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What time of year is lambing?

10th Mar 2020

Skywalker, our resident Hampshire Down ram, the strong and silent type. In the world of sheep you might say he scored some Lad Points by sneaking his way into the flock of ewes back in September last year completely unscheduled and obviously with a massive sheep grin on he face. From then on we knew we were  going to be in in for early lambing season and by our predictions the end of January (as gestation time for sheep is just 5 months.) Usually Lambing in the UK will traditionally begin in early spring. There was some comfort to this having moved lambing into the barn the last couple of years were not too worried knowing that the ewes and their lambs would be tucked up warm and dry indoors. What we didn’t realise then was that we would be here now, at the beginning of March with a barn full of feisty, boisterous and chunky lambs who are more than ready to be out in the meadows. But, with the weather still so awful that we are very reluctant to let them out to be braving the foul elements brought by Ciara, Dennis and Jorge. Even today after the first week of March we have had heavy wind, rain and hail to add to the soaked and waterlogged meadows. Certainly by this time we would normally be happy that the lambs are more than big enough to fend off any foxes and they would be enjoying grazing on grass in addition to their mum’s milk. So the solution we think will be to let them out during the day to enjoy the meadows and the slowly improving (we hope) spring weather and bring them back into the barn to sleep in the dry and warm. It’s worked so far and in some of the most extreme weather we’ve had they take themselves in and bunk down, the only work left for us to do is shut the door. If only the sheep were that considerate when we need them to do other things!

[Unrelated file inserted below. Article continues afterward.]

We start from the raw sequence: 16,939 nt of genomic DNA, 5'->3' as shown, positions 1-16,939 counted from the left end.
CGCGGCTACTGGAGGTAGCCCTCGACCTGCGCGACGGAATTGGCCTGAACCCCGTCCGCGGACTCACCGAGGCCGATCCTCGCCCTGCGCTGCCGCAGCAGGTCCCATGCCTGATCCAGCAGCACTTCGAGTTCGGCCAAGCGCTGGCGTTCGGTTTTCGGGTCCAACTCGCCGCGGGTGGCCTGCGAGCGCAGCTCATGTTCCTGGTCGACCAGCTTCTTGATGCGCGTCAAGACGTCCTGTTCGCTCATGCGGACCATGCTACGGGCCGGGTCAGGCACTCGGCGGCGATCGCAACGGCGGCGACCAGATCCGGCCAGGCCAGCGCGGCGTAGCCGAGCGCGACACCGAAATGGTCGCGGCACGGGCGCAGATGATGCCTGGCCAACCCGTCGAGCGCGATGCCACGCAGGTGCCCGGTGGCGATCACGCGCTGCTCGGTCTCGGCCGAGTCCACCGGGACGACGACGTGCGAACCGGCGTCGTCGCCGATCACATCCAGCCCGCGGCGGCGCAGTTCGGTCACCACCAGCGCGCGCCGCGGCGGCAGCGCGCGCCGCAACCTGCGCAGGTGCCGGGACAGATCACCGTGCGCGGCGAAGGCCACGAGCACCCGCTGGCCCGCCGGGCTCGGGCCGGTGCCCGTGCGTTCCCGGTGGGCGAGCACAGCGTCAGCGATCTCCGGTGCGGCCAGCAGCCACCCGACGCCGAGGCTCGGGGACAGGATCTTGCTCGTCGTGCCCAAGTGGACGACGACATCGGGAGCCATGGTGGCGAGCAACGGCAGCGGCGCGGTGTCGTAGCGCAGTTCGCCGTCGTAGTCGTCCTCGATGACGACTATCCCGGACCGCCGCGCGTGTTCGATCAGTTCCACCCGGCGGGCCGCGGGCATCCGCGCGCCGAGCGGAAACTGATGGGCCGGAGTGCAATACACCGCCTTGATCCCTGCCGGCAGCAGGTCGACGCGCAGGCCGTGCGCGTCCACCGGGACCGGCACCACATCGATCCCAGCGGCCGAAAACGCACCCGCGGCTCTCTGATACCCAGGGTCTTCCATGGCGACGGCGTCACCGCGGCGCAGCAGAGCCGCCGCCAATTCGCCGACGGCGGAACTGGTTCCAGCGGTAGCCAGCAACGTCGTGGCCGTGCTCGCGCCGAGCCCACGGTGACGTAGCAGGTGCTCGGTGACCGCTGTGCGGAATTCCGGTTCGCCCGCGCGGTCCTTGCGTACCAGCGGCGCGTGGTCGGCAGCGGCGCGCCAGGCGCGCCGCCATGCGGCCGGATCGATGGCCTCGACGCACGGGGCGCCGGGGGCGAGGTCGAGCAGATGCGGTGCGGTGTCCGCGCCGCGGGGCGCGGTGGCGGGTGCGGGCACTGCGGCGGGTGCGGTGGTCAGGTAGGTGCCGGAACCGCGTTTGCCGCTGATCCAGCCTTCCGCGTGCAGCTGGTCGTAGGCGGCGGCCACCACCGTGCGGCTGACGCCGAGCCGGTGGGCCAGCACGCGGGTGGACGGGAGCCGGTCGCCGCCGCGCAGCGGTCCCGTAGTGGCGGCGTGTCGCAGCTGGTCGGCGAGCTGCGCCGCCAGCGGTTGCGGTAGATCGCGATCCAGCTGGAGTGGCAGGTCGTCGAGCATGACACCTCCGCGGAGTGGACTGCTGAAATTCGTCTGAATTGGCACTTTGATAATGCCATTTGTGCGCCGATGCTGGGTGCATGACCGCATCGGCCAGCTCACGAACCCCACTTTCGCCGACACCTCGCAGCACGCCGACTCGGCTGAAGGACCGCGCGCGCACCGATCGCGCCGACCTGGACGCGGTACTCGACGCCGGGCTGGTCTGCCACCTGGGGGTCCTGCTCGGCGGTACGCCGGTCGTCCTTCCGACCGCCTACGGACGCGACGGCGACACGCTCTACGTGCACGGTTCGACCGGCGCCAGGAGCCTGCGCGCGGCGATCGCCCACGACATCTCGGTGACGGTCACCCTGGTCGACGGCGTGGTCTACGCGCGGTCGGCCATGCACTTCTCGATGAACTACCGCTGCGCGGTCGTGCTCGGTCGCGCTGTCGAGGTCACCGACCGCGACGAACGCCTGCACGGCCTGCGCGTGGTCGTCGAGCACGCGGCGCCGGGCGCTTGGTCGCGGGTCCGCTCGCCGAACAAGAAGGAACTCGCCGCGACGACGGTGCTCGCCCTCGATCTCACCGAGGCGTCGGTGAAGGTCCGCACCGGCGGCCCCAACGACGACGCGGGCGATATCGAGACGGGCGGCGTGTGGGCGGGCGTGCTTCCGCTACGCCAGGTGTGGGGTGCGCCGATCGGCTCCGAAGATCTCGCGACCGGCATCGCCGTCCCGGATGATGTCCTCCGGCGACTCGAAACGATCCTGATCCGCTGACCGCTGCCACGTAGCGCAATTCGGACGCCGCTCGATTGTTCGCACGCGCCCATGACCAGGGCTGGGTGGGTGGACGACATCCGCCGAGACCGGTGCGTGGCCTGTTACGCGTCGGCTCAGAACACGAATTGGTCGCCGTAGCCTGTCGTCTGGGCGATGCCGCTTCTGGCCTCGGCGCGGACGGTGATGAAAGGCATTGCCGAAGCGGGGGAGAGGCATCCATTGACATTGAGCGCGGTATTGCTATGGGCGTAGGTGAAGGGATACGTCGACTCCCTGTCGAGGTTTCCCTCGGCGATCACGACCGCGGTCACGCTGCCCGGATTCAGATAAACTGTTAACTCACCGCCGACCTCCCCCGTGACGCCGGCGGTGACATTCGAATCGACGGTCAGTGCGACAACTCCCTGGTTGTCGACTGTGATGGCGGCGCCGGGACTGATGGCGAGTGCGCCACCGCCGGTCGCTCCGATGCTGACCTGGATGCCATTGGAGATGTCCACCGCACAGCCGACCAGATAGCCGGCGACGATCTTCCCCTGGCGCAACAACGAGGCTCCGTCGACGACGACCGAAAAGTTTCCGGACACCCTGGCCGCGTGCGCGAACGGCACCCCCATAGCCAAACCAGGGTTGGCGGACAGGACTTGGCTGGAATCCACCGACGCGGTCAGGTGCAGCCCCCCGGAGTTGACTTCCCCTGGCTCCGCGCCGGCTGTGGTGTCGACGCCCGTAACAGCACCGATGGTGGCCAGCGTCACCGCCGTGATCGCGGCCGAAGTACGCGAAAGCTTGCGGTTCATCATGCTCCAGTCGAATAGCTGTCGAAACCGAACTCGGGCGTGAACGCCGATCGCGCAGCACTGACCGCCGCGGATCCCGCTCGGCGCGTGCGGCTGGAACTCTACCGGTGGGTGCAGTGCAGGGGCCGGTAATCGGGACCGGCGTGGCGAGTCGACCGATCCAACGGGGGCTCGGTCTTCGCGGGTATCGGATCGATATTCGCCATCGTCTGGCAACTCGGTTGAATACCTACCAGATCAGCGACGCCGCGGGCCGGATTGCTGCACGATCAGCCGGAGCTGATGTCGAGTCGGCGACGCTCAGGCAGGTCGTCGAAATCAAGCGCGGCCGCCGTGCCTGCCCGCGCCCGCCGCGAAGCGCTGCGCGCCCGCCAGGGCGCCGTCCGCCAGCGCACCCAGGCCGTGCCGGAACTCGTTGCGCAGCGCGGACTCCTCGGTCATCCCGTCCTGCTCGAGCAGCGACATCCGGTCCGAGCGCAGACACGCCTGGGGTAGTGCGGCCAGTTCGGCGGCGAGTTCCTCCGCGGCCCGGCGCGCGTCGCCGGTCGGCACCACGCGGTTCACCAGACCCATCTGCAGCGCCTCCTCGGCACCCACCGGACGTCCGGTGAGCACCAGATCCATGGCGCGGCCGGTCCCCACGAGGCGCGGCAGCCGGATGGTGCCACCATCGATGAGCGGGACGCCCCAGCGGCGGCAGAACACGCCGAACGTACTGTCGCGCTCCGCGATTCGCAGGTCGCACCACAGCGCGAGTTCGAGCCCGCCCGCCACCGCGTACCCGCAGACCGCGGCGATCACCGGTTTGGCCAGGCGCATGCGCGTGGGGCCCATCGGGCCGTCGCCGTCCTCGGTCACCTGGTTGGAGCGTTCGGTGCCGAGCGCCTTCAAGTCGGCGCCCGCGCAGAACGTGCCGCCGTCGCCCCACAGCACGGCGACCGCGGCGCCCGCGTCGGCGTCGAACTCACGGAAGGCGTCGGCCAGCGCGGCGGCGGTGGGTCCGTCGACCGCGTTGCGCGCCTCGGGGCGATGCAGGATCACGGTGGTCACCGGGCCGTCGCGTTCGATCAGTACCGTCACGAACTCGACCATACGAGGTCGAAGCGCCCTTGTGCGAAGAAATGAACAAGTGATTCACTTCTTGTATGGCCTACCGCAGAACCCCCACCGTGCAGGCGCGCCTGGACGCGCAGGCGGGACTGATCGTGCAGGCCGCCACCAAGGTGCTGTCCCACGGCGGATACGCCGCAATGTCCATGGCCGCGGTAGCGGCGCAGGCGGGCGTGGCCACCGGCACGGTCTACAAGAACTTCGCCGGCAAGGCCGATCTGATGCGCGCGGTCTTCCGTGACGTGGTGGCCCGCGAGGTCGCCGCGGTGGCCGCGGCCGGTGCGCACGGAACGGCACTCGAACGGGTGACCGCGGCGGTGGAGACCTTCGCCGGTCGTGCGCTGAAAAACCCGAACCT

The unusual and extreme amount of rainfall we’ve had for this time of the year has taken the farm back to its historical routes. Mill Meadows Farm is made up of ancient river meadows, the mill stream that runs parallel with our farm historically to serve Lumley Mill in Emsworth rises and falls throughout the year. Within the last few weeks it’s overflowed in a couple of places runs through our fields to join the main course of the River Ems that cuts through the middle of our Farm. at first look you wouldn’t notices the amount of water the farm manages to avoid flooding further down river. We muddy and constantly damp for the time being but we are doing our job and the farm is doing what its meant to do! But maybe… just a little bit of sun please!

 

     

 

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